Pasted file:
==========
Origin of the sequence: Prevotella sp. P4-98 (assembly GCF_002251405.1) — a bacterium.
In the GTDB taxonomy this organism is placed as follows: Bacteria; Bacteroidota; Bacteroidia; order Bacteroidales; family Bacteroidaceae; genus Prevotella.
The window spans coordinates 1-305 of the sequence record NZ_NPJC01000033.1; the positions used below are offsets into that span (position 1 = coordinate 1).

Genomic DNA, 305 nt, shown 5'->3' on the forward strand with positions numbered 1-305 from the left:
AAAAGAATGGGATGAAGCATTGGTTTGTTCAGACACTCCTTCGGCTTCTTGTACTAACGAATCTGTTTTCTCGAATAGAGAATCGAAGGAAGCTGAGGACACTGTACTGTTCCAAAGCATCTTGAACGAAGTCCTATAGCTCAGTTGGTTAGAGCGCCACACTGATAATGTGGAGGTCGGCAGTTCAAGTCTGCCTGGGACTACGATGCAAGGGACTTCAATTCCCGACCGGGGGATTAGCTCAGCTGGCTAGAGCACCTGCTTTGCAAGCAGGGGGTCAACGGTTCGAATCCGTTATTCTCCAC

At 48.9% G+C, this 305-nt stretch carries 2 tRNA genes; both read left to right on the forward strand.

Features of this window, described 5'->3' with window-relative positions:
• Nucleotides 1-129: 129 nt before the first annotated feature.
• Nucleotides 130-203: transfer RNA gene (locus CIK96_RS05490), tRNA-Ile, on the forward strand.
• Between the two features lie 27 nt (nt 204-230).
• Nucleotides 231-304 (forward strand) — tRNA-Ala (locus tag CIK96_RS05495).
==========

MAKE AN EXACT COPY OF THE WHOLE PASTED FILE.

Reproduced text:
Origin of the sequence: Prevotella sp. P4-98 (assembly GCF_002251405.1) — a bacterium.
In the GTDB taxonomy this organism is placed as follows: Bacteria; Bacteroidota; Bacteroidia; order Bacteroidales; family Bacteroidaceae; genus Prevotella.
The window spans coordinates 1-305 of the sequence record NZ_NPJC01000033.1; the positions used below are offsets into that span (position 1 = coordinate 1).

Genomic DNA, 305 nt, shown 5'->3' on the forward strand with positions numbered 1-305 from the left:
AAAAGAATGGGATGAAGCATTGGTTTGTTCAGACACTCCTTCGGCTTCTTGTACTAACGAATCTGTTTTCTCGAATAGAGAATCGAAGGAAGCTGAGGACACTGTACTGTTCCAAAGCATCTTGAACGAAGTCCTATAGCTCAGTTGGTTAGAGCGCCACACTGATAATGTGGAGGTCGGCAGTTCAAGTCTGCCTGGGACTACGATGCAAGGGACTTCAATTCCCGACCGGGGGATTAGCTCAGCTGGCTAGAGCACCTGCTTTGCAAGCAGGGGGTCAACGGTTCGAATCCGTTATTCTCCAC

At 48.9% G+C, this 305-nt stretch carries 2 tRNA genes; both read left to right on the forward strand.

Features of this window, described 5'->3' with window-relative positions:
• Nucleotides 1-129: 129 nt before the first annotated feature.
• Nucleotides 130-203: transfer RNA gene (locus CIK96_RS05490), tRNA-Ile, on the forward strand.
• Between the two features lie 27 nt (nt 204-230).
• Nucleotides 231-304 (forward strand) — tRNA-Ala (locus tag CIK96_RS05495).